Daily Variety - The Backlot
Pierson moves from indie shadows to
Deep Focus by Todd McCarthy - January 28th, 1996
Published just in time to become the biggest topic of conversation at the upcoming Sundance Film Festival,
John Pierson's highly subjective, detail-crammed, hilariously nasty, entirely absorbing chronicle of a
decade of independent cinema, " Spike, Mike, Slackers & Dykes, " will be must-reading for anyone in the
It already is a must thumb-through: Over the past couple of weeks, industryites receiving advance
copies have turned directly to the index and then nervously looked up mentions of their names. At
least one acquaintance only mildly slighted by Pierson promptly placed it in the middle of his living room
and proceeded to stomp on it at every opportunity over the course of a week. Pierson plans to have a
book-signing party in Park City on Jan. 22, and there could be more than one person in town who might
want to invite Pierson out onto Main Street to give him a piece of their mind - or fist.
Pierson credits Daily Variety with having dubbed him the "guru of independent film,"
an accolade he fully earned by virtue of the critical role he
played in selling and launching such key indie pictures as Bill Sherwood's
"Parting Glances," Spike Lee's "She's Gotta Have It," Lizzie Borden's "Working Girls," Errol Morris'
"The Thin Blue Line," Michael Moore's "Roger & Me," Richard Linklater's "Slacker," Rose Troche's "Go
Fish" and Kevin Smith's "Clerks, " among numerous others. As a New York-based producer's rep, Pierson
was at the center of the action when many major deals went down, and always retained his film buff's
love for great films and discovering new talent in the rough.
I have been involved in much of what Pierson describes in the book, albeit from the other side of the
fence, having been the first critic to review virtually all the major films he mentions (incredibly
however, while we had many mutual friends, I scarcely met him through all those years). All the same,
I learned a great deal from Pierson's scene-setting, especially about how what he calls the "permanent
government" of independent cinema-such people as Bingham Ray, Jeff Lipsky, Michael Barker, Tom Bernard,
Donna Gigliotti, Ira Deutchman, Sam Kitt and Tom Rothman-actually goes way back to the grungiest days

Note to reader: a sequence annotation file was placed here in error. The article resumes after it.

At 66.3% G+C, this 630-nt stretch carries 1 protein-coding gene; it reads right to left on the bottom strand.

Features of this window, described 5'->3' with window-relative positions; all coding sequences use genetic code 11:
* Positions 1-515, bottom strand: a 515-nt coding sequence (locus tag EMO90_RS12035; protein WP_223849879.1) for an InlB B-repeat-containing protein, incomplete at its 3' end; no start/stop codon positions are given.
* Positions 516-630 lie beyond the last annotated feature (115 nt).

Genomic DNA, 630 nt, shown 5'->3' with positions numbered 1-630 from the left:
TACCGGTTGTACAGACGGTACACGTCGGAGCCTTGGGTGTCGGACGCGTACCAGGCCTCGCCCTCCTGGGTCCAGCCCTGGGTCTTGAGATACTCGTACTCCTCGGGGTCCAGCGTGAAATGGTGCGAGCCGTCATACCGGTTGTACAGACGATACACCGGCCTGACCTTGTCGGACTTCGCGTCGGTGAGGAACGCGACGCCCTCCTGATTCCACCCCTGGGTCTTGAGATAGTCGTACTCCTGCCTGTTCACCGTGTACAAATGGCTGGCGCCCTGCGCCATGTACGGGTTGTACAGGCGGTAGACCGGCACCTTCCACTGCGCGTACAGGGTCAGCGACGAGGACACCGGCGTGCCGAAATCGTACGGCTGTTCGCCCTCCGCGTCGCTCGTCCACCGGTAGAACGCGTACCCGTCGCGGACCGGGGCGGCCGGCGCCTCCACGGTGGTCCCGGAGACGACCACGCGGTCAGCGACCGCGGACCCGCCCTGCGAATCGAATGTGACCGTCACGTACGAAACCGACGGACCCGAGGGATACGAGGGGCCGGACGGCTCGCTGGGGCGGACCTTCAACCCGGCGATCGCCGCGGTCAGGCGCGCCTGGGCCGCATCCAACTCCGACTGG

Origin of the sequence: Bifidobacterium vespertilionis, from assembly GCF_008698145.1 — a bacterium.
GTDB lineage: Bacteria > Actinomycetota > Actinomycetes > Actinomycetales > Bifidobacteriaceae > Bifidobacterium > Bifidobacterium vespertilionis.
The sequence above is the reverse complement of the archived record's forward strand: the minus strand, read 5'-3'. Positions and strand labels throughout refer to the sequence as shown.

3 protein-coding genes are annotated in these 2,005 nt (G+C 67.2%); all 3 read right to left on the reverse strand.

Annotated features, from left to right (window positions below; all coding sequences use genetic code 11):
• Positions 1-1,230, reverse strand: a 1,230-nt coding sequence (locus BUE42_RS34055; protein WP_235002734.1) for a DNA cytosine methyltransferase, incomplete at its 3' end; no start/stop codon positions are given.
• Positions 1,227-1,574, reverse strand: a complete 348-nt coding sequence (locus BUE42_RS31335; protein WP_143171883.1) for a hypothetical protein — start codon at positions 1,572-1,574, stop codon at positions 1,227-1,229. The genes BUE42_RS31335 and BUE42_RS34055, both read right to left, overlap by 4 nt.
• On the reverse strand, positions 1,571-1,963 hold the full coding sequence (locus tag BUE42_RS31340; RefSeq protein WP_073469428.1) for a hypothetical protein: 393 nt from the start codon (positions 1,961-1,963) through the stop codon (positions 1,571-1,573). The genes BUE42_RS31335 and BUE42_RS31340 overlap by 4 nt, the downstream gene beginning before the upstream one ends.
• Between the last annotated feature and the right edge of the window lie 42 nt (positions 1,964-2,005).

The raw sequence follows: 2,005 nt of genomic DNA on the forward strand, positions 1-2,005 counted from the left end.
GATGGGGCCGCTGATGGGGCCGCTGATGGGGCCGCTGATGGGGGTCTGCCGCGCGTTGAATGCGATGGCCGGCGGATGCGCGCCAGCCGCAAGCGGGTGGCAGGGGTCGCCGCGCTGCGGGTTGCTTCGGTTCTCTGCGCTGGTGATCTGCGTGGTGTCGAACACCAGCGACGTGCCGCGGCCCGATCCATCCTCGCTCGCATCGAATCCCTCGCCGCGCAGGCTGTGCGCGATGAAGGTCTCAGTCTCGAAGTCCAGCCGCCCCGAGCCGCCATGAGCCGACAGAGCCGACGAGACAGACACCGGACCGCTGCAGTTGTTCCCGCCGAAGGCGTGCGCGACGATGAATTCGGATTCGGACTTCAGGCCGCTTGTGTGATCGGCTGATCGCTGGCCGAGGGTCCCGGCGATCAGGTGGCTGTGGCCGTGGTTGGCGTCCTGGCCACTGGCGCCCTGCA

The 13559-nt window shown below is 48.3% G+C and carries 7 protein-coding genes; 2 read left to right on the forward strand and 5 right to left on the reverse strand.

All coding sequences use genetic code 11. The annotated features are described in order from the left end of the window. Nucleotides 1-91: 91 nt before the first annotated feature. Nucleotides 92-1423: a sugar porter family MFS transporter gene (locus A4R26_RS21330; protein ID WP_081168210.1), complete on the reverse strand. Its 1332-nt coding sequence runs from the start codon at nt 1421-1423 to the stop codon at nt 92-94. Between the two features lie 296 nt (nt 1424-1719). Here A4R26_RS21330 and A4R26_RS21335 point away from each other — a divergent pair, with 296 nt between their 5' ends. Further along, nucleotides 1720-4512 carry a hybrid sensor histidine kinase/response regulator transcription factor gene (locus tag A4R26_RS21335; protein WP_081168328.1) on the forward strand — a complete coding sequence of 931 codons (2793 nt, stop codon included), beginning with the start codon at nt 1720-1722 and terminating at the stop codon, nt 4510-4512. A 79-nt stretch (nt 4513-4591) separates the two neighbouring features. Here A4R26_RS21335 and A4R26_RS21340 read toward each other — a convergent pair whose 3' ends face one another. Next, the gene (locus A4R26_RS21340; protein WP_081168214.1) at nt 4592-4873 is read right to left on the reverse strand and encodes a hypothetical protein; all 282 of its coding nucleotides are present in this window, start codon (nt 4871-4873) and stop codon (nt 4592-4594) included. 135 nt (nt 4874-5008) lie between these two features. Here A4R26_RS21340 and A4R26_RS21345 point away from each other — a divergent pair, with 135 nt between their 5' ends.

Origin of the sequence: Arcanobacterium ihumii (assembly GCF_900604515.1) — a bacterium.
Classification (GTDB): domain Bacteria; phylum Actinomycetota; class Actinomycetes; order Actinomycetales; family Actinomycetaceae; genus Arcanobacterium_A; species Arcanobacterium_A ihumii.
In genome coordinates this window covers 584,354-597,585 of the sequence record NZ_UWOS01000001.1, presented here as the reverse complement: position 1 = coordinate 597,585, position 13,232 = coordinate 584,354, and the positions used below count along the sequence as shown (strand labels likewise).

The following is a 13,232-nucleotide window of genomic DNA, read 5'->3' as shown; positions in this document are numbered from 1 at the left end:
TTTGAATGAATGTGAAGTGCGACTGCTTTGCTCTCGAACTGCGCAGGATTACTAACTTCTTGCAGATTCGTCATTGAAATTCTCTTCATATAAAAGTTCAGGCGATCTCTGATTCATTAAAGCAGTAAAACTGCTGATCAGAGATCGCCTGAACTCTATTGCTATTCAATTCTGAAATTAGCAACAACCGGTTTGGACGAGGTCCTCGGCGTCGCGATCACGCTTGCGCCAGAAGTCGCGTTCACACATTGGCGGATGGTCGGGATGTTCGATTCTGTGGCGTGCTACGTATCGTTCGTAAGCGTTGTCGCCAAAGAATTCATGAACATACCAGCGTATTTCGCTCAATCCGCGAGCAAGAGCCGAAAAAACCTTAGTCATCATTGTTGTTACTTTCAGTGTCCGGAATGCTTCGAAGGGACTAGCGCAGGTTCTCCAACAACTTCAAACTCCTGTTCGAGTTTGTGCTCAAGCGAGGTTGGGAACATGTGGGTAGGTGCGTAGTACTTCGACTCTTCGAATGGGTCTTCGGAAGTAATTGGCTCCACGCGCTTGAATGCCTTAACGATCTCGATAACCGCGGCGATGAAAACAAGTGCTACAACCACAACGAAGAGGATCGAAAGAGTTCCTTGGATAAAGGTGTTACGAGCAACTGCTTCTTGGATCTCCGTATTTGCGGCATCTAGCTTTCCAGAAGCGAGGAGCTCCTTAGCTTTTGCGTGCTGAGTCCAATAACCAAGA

of downtown New York film buffdom.
In fact, the early section of the book filled me with deep nostalgia for a time when the city was a
paradise for "artfilm brats, " when theaters like the Bleecker Street, Carnegie Hall, Elgin, Thalia and
New Yorker provided the settings for formative emotional and artistic experiences.
Pierson's descriptions of the low-key early years of the Sundance (then U.S.) Film Festival also rang
my bell, and his long section detailing his breakthrough in providing finishing funds, engineering
the deal and shepherding " She's Gotta Have It " through its early screenings and film festival appearances
has all the excitement of a triumphant thriller. The portrait of Spike Lee as a hungry, unknown young
film school grad making money inspecting prints at First Run Features is alone worth the cover price,
as is the account of the world premiere of "She's Gotta Have It" at the San Francisco Film Festival
when the power went out but Spike and actor Tommy Hicks, armed only with flashlights, managed to keep
everyone in their seats until the projector could turn again.
The book, which, many people will note, is being published by Miramax Books and Hyperion, is overflowing
with anecdotes, and many people who crossed Pierson's path will rue his acute memory for their faux pas
and embarrassing statements. Although the tome is tirelessly self-promoting, Pierson does not stint on
giving credit where credit is due on indie sensations with which he had little connection, notably "sex,
lies and videotape " and the Quentin Tarantino phenomenon. He also provides a vivid, partly inside look
at the demise of many companies that had their brief moments in the sun, such as Island, Alive, Vestron,
Cinecom and Spectrafilm.
He similarly had a ringside seat during the slow growth of Miramax, having sold "Working Girls" to the
Weinsteins early in the game and enjoying a first-look agreement with them today. Even so, he gets off
a few good ones at their expense, attributing their expertise at mixing sex with class "to their seminal
teenage experience of going to see 'The 400 Blows' under the misapprehension that it would be semi
pornographic, then being transformed by great art-a regular beauty and the beast tale. "
But Pierson takes the gloves off when it comes to one of his misguided efforts, the Long Island gangster
wannabe drama "Amongst Friends" and its director, Rob Weiss. In a chapter memorably called "Amongst Jerks,"
Pierson maintains that "Vanilla" Weiss "typifies everything you don't want to be as a first-time filmmaker,"
and backs up his claim with an astounding litany of arrogance, stupidity and silliness. Weiss still hasn't
made another film, but he did find Shannen Doherty.
For the more business-inclined, Pierson serves up quite a few breakdowns of deal specifics, providing an
indepth view of how the financial realities of indie distribution changed over the course of the past
decade. He charts the evolution of Sundance through the years, usefully lists the key independent releases
since 1984 and speculates tentatively on the future. Overall, the book is far from the complete story,
but could scarcely be better informed (it also is wittily written). Pierson remained one of the least-known
key players of his era because his name rarely appeared in the credits of pictures. But now he's the star
of his own book, and since it's good, like most of the films he's represented, he's in the limelight at last.